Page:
A Summary of the Recent Open Source Security News

Subject: General Tech | June 1, 2014 - 01:04 AM |
Tagged: TrueCrypt, security, openssl, openssh, heartbleed

This week has been most notable for security, as previous news suggests. TrueCrypt, the popular file encryption suite, lost its developers when they wanted to call it quits -- right in the middle of its audit. While on that topic, OpenSSL is being given money and full-time developers, in response to the recent Heartbleed fiasco. OpenSSH and Network Time Protocol, and others in the future, are also being given love.

Yes, these are two separate pieces of news that are combined into a single article.

TrueCrypt_Logo.png

Earlier, we reported on TrueCrypt's mysterious implosion. The developers' alleged last advice, use closed source solutions or whatever comes up on a random package manager search, I considered too terrible to have been from them. Seriously, from "Trust No-One" to "Trust Who Knows". Just does not seem right...

Since the article, they have apparently been contacted and confirmed that the project is being shut down. That said, it seems like basically every source cites the third-party auditors and no-one else seemed to have direct contact with them -- so who knows. Regardless, the audit is apparently still going on and might lead to a usable fork maintained by someone else.

As for the second piece of news -- several other libraries are getting serious security audits. Apparently, The Linux Foundation has arranged for a long list of companies to commit $5.4 million, over three years, to audit and maintain these projects. As mentioned, OpenSSL, OpenSSH, and Network Time Protocol are the first three mentioned, but others will be included later. Also, that budget can increase as other companies and donors step up.

Currently, the donors are: Adobe, Amazon, Bloomberg, Cisco, Dell, Facebook, Fujitsu, Google, HP, Huawei, IBM, Intel, Microsoft, NetApp, Qualcomm, Rackspace, Salesforce, and VMware. Eighteen companies, each pledging $100,000 per year for three years.

All in all, it seems like the world is on the path to righting itself, somewhat.

Source: Ars Technica

TrueCrypt Taken Offline Doesn't Pass My Smell Test

Subject: Editorial, General Tech | May 28, 2014 - 11:17 PM |
Tagged: TrueCrypt

It should not pass anyone's smell test but it apparently does, according to tweets and other articles. Officially, the TrueCrypt website (which redirects to their SourceForge page) claims that, with the end of Windows XP support (??), the TrueCrypt development team wants users to stop using their software. Instead, they suggest a switch to BitLocker, Mac OSX built-in encryption, or whatever random encryption suite comes up when you search your Linux distro's package manager (!?). Not only that, but several versions of Windows (such as 7 Home Premium) do not have access to BitLocker. Lastly, none of these are a good solution for users who want a single encrypted container across multiple OSes.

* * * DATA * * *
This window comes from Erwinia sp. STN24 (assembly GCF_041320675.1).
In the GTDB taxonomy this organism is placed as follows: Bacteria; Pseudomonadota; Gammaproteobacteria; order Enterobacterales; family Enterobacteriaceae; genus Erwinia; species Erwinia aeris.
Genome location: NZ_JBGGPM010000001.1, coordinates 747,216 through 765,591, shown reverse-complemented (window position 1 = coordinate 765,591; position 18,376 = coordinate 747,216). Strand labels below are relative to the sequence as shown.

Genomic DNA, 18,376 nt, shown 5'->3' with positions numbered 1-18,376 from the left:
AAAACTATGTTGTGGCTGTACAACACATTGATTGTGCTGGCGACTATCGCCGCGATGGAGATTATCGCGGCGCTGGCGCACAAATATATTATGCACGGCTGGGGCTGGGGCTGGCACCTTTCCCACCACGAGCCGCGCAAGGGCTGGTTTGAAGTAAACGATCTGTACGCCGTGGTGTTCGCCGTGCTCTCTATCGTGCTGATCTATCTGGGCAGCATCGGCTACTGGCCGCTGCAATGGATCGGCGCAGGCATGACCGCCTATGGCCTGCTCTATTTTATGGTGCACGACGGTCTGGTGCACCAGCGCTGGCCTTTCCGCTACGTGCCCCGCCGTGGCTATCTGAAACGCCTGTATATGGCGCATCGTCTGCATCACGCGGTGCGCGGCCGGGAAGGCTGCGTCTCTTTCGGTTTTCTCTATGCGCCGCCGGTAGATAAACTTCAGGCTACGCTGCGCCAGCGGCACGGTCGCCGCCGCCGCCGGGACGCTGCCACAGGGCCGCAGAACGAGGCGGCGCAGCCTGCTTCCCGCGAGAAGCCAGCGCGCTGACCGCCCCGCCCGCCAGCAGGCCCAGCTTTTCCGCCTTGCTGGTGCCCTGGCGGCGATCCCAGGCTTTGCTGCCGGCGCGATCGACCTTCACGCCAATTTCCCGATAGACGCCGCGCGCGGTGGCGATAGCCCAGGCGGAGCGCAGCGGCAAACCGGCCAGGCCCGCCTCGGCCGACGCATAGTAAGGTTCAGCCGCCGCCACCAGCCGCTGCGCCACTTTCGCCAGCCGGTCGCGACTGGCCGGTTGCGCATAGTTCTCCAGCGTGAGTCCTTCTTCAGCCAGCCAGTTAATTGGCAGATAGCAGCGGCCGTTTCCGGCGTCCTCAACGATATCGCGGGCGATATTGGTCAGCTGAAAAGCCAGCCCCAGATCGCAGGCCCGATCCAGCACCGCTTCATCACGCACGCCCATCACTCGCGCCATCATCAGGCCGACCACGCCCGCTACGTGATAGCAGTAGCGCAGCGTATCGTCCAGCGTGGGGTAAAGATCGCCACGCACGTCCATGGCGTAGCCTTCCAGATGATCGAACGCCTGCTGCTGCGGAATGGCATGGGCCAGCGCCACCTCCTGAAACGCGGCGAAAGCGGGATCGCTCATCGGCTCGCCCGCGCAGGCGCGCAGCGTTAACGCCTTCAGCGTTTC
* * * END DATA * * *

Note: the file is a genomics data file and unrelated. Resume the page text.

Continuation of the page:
A new version (don't use it!!!) called TrueCrypt 7.2 was released and signed with their private encryption key.

TrueCrypt_Logo.png

The developers have not denied the end of support, and its full-of-crap reason. (Seriously, because Microsoft deprecated Windows XP almost two months ago, they pull support for a two year old version now?)

They have also not confirmed it. They have been missing since at least "the announcement" (or earlier if they were not the ones who made it). Going missing and unreachable, the day of your supposedly gigantic resignation announcement, does not support the validity of that announcement. 

To me, that is about as unconfirmed as you can get.

Still, people are believing the claims that TrueCrypt 7.1a is not secure. The version has been around since February 2012 and, beyond people looking at its source code, has passed a significant portion of a third-party audit. Even if you believe the website, it only says that TrueCrypt will not be updated for security. It does not say that TrueCrypt 7.1a is vulnerable to any known attack.

In other words, the version that has been good enough for over two years, and several known cases of government agencies being unable to penetrate it, is probably as secure today as it was last week.

"The final version", TrueCrypt 7.2, is a decrypt-only solution. It allows users to unencrypt existing vaults, although who knows what else it does, to move it to another solution. The source code changes have been published, and they do not seem shady so far, but since we cannot even verify that their private key has not leaked, I wouldn't trust it. A very deep compromise could make finding vulnerabilities very difficult.

So what is going on? Who knows. One possibility is that they were targeted for a very coordinated hack, one which completely owned them and their private key, performed by someone(s) who spent a significant amount of time modifying a fake 7.2 version. Another possibility is that they were legally gagged and forced to shut down operations, but they managed to negotiate a method for users to decrypt existing data with a neutered build.

One thing is for sure, if this is a GoG-style publicity stunt, I will flip a couple of tables.

We'll see. ┻━┻ \_()_/ ┻━┻

Source: TrueCrypt